Capitol officials offer blood tests after lead-tainted water found in office building

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Lead-contaminated water in the drinking fountains at a U.S. Capitol office building has prompted officials to offer blood testing to lawmakers and staff, according to information provided to congressional offices.

In a notice Tuesday, Stephen Ayers, the Architect of the Capitol, said the testing will be available on Wednesday at no cost to the individual or the congressional office.

Officials have shut off the water in the Cannon House Office Building after they received elevated lead test results, prompting widespread concern on Capitol Hill.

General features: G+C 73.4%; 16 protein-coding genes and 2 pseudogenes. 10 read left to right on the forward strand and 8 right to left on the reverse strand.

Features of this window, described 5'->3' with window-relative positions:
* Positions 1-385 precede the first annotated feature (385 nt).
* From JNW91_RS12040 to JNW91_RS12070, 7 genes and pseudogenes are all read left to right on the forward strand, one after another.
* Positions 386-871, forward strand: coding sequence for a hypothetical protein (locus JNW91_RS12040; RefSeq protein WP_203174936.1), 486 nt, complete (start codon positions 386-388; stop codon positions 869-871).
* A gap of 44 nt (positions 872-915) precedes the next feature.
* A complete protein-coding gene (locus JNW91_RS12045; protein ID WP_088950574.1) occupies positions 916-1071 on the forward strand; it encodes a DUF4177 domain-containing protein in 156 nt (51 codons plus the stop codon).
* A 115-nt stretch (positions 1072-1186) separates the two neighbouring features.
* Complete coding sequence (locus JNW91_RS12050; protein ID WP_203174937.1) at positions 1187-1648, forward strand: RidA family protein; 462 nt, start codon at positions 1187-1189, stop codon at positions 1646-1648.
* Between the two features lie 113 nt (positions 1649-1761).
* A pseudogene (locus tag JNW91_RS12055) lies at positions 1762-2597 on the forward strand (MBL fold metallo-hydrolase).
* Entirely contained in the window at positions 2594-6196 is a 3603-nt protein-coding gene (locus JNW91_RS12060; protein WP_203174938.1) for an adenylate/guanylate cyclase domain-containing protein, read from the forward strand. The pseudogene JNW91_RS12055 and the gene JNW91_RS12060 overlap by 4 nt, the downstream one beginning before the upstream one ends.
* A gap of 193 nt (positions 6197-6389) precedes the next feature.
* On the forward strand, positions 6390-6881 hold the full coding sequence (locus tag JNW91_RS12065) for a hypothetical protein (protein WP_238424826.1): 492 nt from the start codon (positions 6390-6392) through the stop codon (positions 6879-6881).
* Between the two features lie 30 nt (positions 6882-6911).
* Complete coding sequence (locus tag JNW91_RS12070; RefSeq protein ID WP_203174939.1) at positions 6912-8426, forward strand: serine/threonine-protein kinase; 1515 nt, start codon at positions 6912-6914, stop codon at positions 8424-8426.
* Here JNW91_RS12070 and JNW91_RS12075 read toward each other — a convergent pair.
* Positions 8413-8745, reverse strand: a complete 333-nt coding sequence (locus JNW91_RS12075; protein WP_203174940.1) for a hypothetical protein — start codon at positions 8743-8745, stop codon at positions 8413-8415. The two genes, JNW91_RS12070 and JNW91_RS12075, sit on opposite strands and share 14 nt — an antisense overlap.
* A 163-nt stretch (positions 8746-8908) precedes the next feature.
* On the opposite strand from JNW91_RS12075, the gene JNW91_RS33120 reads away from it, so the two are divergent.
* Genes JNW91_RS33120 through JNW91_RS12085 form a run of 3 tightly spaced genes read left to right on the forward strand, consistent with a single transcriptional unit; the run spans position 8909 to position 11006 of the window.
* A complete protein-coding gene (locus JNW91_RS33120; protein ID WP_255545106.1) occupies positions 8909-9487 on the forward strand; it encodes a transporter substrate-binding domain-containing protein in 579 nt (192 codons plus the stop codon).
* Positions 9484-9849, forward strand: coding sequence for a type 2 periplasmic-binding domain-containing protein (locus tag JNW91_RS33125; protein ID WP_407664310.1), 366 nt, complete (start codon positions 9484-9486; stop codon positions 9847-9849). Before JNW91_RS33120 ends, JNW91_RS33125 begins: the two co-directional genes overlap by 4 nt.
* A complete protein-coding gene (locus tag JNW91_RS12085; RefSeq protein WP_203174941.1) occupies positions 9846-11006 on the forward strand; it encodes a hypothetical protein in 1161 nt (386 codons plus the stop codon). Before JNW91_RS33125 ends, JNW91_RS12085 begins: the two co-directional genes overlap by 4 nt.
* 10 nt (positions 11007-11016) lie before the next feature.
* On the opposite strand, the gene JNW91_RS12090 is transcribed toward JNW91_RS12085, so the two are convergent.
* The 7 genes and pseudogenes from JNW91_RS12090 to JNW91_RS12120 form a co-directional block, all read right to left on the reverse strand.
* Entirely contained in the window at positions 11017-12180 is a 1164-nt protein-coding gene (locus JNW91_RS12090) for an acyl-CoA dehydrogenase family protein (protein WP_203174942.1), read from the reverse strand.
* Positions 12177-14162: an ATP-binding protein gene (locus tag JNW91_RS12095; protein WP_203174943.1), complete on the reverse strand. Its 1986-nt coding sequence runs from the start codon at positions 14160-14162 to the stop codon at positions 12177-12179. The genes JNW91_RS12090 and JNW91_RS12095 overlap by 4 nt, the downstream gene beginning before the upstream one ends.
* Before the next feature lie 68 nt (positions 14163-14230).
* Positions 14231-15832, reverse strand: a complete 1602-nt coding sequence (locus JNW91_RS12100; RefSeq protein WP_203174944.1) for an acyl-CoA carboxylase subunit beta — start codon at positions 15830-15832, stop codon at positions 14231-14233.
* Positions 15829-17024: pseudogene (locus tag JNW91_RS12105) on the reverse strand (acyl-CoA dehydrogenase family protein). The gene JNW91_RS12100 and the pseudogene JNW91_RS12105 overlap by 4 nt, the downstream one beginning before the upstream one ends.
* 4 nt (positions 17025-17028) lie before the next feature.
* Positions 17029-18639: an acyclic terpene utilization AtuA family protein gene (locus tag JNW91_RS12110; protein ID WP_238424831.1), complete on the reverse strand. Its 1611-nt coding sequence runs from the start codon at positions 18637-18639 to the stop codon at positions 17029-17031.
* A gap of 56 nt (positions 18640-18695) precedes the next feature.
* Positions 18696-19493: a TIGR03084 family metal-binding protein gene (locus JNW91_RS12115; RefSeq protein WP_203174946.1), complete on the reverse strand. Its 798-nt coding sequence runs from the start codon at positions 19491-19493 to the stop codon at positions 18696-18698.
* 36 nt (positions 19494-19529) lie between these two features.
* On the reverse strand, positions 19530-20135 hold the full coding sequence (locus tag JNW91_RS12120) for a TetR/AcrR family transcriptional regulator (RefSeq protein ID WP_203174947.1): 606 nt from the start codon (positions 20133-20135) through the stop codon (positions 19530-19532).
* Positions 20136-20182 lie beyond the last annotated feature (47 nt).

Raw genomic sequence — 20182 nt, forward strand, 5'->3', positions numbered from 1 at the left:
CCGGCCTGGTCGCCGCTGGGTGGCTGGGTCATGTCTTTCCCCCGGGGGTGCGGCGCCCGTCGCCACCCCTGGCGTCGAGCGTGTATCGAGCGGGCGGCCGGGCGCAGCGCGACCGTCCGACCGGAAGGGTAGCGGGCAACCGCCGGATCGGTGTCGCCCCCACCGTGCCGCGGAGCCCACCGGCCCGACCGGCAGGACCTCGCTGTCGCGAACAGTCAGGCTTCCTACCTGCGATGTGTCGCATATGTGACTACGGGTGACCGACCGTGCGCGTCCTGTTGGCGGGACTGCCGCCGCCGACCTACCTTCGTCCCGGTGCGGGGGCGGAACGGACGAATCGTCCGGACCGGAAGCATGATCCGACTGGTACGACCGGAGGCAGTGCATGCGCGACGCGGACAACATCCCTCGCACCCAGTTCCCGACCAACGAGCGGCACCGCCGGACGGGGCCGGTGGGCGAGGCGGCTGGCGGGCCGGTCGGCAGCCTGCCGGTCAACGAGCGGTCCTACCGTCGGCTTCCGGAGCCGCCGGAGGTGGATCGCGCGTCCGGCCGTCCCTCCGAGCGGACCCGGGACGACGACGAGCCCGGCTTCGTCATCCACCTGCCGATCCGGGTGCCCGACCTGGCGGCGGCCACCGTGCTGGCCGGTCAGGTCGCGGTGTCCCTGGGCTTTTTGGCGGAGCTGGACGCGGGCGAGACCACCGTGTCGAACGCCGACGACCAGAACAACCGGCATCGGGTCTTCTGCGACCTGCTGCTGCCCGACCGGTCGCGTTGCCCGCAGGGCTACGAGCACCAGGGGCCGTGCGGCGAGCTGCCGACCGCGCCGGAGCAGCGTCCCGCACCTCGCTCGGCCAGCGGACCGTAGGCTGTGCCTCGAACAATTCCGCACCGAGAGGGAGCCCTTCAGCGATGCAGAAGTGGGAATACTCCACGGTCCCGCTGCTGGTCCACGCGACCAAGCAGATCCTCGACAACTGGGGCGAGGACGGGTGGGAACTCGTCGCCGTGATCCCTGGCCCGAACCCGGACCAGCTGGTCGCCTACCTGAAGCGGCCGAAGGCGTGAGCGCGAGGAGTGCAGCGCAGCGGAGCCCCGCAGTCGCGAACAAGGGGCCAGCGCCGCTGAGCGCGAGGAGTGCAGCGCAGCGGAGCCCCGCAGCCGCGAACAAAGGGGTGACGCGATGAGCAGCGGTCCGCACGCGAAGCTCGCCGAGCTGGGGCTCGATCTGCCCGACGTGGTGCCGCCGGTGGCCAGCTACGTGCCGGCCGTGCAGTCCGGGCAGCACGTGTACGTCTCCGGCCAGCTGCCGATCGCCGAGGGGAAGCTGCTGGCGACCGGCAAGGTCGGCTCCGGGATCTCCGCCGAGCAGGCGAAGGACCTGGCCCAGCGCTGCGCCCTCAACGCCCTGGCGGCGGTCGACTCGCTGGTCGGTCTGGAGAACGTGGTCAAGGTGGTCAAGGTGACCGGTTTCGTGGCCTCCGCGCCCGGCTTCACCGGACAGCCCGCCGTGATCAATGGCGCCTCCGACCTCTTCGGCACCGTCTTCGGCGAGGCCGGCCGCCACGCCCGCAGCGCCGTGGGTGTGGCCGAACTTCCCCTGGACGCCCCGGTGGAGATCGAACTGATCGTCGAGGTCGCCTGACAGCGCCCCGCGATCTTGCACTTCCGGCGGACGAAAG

The architect's office informed lawmakers last week that lead levels in the drinking water of the Cannon building "are slightly above the (Environmental Protection Agency) standard."

Rep. Dennis Ross, R-Fla., dashed off an irate letter to House officials last week demanding to know how much lead is in the water and asking for free tests to measure lead in the people who've been drinking the water.

Lead can be especially harmful to the unborn and Ross noted that there are pregnant women who have been drinking the water in the Cannon Building for years.